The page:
“One of our goals with this review is to find ways to ensure mines in B.C. remain viable when commodity prices fluctuate, so that people can keep working and communities can thrive,” Mungall said.

Cox, who will serve on the task force, said the mining association will tour the province with an illustrated electric car that highlights the need for copper and other materials to electrify the transportation network.

One of Mungall’s first decisions as minister was in mid-December, refusing an environmental assessment certificate for the $1.5 billion Ajax copper-gold project proposed near Kamloops. The province’s Environmental Assessment Office recommended against approval after a joint assessment with the Canadian Environmental Assessment Agency weighed the impact on Jacko Lake, grasslands and an aboriginal territorial claim to the site of the open-pit proposal.

The mining task force joins a long list of reviews underway by the NDP minority government. They include an examination of “professional reliance” in oversight of industrial projects in B.C., where contracted engineers and other experts inspect sites rather than government employees.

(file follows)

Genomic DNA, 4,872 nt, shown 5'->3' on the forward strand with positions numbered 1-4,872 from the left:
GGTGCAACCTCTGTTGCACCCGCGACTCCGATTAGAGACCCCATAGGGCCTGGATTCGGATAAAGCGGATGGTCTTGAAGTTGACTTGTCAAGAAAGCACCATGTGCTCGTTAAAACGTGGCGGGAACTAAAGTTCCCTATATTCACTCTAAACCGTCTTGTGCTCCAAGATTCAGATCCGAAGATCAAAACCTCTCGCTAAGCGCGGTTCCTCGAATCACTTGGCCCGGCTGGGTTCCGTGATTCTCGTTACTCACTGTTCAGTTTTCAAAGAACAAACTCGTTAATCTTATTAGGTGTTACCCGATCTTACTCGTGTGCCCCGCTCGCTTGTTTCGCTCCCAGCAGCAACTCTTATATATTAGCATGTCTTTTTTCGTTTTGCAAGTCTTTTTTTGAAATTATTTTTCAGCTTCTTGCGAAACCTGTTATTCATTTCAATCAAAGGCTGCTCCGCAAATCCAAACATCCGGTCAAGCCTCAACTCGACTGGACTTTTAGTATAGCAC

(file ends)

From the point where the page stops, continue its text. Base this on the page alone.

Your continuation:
BC legislaturemining

Get local stories you won't find anywhere else right to your inbox.
Sign up here

Just Posted

Nanaimo city council voted unanimously Monday to pass a bylaw establishing the foundation for a new downtown business improvement association. (Chris Bush/News Bulletin)
City of Nanaimo adopts bylaw to create new downtown business improvement association

Chamber of commerce says next steps will be a board of directors and five-year strategic plan

Nanaimo-Ladysmith school district teachers’ union, and its counterparts from Mount Arrowsmith district, seek stricter COVID-19 rules. (News Bulletin file)